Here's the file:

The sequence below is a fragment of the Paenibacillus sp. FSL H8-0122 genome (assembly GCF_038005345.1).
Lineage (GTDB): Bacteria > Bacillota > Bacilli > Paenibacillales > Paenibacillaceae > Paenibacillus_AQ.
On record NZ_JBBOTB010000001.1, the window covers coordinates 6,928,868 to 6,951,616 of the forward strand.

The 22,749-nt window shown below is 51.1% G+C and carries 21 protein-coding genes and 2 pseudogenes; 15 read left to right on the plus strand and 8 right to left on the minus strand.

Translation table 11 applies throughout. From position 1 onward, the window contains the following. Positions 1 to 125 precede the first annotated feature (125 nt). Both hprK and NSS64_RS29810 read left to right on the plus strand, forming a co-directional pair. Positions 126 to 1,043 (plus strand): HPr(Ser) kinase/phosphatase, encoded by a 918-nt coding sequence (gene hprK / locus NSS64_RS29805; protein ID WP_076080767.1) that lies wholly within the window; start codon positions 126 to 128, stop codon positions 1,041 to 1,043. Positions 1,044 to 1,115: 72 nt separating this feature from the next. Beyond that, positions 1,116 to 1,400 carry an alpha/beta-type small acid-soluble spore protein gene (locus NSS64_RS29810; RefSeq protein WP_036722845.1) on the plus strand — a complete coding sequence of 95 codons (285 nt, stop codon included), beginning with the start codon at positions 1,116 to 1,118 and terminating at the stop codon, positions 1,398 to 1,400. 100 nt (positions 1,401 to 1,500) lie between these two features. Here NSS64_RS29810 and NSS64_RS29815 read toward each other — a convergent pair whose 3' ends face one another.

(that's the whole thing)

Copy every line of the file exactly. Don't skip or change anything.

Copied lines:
The sequence below is a fragment of the Paenibacillus sp. FSL H8-0122 genome (assembly GCF_038005345.1).
Lineage (GTDB): Bacteria > Bacillota > Bacilli > Paenibacillales > Paenibacillaceae > Paenibacillus_AQ.
On record NZ_JBBOTB010000001.1, the window covers coordinates 6,928,868 to 6,951,616 of the forward strand.

The 22,749-nt window shown below is 51.1% G+C and carries 21 protein-coding genes and 2 pseudogenes; 15 read left to right on the plus strand and 8 right to left on the minus strand.

Translation table 11 applies throughout. From position 1 onward, the window contains the following. Positions 1 to 125 precede the first annotated feature (125 nt). Both hprK and NSS64_RS29810 read left to right on the plus strand, forming a co-directional pair. Positions 126 to 1,043 (plus strand): HPr(Ser) kinase/phosphatase, encoded by a 918-nt coding sequence (gene hprK / locus NSS64_RS29805; protein ID WP_076080767.1) that lies wholly within the window; start codon positions 126 to 128, stop codon positions 1,041 to 1,043. Positions 1,044 to 1,115: 72 nt separating this feature from the next. Beyond that, positions 1,116 to 1,400 carry an alpha/beta-type small acid-soluble spore protein gene (locus NSS64_RS29810; RefSeq protein WP_036722845.1) on the plus strand — a complete coding sequence of 95 codons (285 nt, stop codon included), beginning with the start codon at positions 1,116 to 1,118 and terminating at the stop codon, positions 1,398 to 1,400. 100 nt (positions 1,401 to 1,500) lie between these two features. Here NSS64_RS29810 and NSS64_RS29815 read toward each other — a convergent pair whose 3' ends face one another.